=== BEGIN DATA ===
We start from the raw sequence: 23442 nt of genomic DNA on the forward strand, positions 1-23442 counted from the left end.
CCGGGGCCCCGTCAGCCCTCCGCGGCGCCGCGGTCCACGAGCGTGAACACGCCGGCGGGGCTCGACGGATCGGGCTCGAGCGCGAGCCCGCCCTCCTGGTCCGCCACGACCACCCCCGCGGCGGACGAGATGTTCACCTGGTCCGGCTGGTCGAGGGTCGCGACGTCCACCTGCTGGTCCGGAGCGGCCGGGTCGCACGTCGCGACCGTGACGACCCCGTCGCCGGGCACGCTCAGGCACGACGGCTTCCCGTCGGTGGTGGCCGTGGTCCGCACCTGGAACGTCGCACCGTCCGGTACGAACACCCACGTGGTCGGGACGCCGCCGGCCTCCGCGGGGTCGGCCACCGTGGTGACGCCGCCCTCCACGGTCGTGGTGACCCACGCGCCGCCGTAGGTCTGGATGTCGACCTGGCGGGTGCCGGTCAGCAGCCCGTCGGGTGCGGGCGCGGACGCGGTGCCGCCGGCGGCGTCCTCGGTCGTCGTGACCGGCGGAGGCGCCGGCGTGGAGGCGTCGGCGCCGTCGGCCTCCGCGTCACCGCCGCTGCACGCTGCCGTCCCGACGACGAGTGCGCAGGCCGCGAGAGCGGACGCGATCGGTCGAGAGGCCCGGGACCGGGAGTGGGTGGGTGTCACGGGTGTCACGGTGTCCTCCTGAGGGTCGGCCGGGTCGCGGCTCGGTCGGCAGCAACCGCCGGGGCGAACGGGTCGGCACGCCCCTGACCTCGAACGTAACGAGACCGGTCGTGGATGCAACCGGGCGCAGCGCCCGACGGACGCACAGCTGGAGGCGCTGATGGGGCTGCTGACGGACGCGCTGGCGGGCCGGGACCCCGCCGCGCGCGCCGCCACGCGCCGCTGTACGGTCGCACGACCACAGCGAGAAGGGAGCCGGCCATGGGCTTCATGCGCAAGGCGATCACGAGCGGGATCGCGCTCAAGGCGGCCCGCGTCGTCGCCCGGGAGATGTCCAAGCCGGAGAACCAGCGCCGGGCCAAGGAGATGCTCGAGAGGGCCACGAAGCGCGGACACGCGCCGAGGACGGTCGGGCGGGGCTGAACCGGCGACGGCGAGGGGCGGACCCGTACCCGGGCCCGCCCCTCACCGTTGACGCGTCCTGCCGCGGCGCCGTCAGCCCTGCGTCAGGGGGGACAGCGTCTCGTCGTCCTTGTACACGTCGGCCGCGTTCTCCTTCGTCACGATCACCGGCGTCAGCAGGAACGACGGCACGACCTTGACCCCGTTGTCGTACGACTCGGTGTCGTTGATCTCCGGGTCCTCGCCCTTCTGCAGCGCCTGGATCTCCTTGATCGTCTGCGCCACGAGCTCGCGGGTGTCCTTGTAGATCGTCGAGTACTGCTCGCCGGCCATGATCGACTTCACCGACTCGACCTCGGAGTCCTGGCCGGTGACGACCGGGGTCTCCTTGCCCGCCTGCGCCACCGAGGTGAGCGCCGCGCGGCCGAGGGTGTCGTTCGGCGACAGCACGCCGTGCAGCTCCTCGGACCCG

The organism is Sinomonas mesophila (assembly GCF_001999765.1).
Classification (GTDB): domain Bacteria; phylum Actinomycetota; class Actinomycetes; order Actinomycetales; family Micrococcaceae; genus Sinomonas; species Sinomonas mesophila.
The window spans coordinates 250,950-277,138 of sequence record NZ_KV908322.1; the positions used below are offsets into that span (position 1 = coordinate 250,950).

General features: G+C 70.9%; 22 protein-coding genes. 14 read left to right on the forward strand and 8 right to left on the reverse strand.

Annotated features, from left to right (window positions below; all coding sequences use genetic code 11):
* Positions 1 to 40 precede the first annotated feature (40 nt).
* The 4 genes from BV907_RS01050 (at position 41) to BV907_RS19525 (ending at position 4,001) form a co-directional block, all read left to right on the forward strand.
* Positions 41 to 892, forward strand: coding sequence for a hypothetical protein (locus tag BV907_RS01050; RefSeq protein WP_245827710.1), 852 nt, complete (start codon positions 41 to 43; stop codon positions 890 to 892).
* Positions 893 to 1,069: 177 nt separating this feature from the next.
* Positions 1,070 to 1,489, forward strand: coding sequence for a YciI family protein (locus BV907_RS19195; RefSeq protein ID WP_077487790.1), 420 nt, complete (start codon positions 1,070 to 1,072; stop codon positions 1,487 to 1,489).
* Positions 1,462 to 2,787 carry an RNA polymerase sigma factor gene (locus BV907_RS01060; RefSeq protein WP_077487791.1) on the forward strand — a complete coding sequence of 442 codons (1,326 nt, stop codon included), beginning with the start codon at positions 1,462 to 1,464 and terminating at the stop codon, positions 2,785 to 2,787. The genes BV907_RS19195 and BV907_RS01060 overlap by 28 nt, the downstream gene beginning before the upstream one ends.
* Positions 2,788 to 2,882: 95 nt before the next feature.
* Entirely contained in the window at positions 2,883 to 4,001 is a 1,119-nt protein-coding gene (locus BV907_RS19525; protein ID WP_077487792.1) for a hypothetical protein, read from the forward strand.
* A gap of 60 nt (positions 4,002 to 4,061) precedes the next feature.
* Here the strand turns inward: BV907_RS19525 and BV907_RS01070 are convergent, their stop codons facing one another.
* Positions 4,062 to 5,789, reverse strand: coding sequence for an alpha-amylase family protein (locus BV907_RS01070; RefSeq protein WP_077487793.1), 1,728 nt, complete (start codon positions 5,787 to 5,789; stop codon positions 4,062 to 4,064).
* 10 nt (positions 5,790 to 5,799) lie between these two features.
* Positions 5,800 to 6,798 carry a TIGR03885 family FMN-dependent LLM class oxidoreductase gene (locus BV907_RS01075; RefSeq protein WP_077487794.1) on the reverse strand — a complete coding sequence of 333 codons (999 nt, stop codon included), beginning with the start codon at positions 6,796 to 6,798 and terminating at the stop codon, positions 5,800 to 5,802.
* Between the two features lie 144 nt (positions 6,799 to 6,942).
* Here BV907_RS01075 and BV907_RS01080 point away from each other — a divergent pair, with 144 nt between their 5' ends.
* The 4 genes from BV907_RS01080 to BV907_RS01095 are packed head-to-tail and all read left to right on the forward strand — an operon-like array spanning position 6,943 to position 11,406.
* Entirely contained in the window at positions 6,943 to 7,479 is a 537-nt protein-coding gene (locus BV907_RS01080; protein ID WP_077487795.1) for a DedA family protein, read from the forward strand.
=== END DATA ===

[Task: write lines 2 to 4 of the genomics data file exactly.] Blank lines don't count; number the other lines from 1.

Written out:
CCGGGGCCCCGTCAGCCCTCCGCGGCGCCGCGGTCCACGAGCGTGAACACGCCGGCGGGGCTCGACGGATCGGGCTCGAGCGCGAGCCCGCCCTCCTGGTCCGCCACGACCACCCCCGCGGCGGACGAGATGTTCACCTGGTCCGGCTGGTCGAGGGTCGCGACGTCCACCTGCTGGTCCGGAGCGGCCGGGTCGCACGTCGCGACCGTGACGACCCCGTCGCCGGGCACGCTCAGGCACGACGGCTTCCCGTCGGTGGTGGCCGTGGTCCGCACCTGGAACGTCGCACCGTCCGGTACGAACACCCACGTGGTCGGGACGCCGCCGGCCTCCGCGGGGTCGGCCACCGTGGTGACGCCGCCCTCCACGGTCGTGGTGACCCACGCGCCGCCGTAGGTCTGGATGTCGACCTGGCGGGTGCCGGTCAGCAGCCCGTCGGGTGCGGGCGCGGACGCGGTGCCGCCGGCGGCGTCCTCGGTCGTCGTGACCGGCGGAGGCGCCGGCGTGGAGGCGTCGGCGCCGTCGGCCTCCGCGTCACCGCCGCTGCACGCTGCCGTCCCGACGACGAGTGCGCAGGCCGCGAGAGCGGACGCGATCGGTCGAGAGGCCCGGGACCGGGAGTGGGTGGGTGTCACGGGTGTCACGGTGTCCTCCTGAGGGTCGGCCGGGTCGCGGCTCGGTCGGCAGCAACCGCCGGGGCGAACGGGTCGGCACGCCCCTGACCTCGAACGTAACGAGACCGGTCGTGGATGCAACCGGGCGCAGCGCCCGACGGACGCACAGCTGGAGGCGCTGATGGGGCTGCTGACGGACGCGCTGGCGGGCCGGGACCCCGCCGCGCGCGCCGCCACGCGCCGCTGTACGGTCGCACGACCACAGCGAGAAGGGAGCCGGCCATGGGCTTCATGCGCAAGGCGATCACGAGCGGGATCGCGCTCAAGGCGGCCCGCGTCGTCGCCCGGGAGATGTCCAAGCCGGAGAACCAGCGCCGGGCCAAGGAGATGCTCGAGAGGGCCACGAAGCGCGGACACGCGCCGAGGACGGTCGGGCGGGGCTGAACCGGCGACGGCGAGGGGCGGACCCGTACCCGGGCCCGCCCCTCACCGTTGACGCGTCCTGCCGCGGCGCCGTCAGCCCTGCGTCAGGGGGGACAGCGTCTCGTCGTCCTTGTACACGTCGGCCGCGTTCTCCTTCGTCACGATCACCGGCGTCAGCAGGAACGACGGCACGACCTTGACCCCGTTGTCGTACGACTCGGTGTCGTTGATCTCCGGGTCCTCGCCCTTCTGCAGCGCCTGGATCTCCTTGATCGTCTGCGCCACGAGCTCGCGGGTGTCCTTGTAGATCGTCGAGTACTGCTCGCCGGCCATGATCGACTTCACCGACTCGACCTCGGAGTCCTGGCCGGTGACGACCGGGGTCTCCTTGCCCGCCTGCGCCACCGAGGTGAGCGCCGCGCGGCCGAGGGTGTCGTTCGGCGACAGCACGCCGTGCAGCTCCTCGGACCCG

The organism is Sinomonas mesophila (assembly GCF_001999765.1).
Classification (GTDB): domain Bacteria; phylum Actinomycetota; class Actinomycetes; order Actinomycetales; family Micrococcaceae; genus Sinomonas; species Sinomonas mesophila.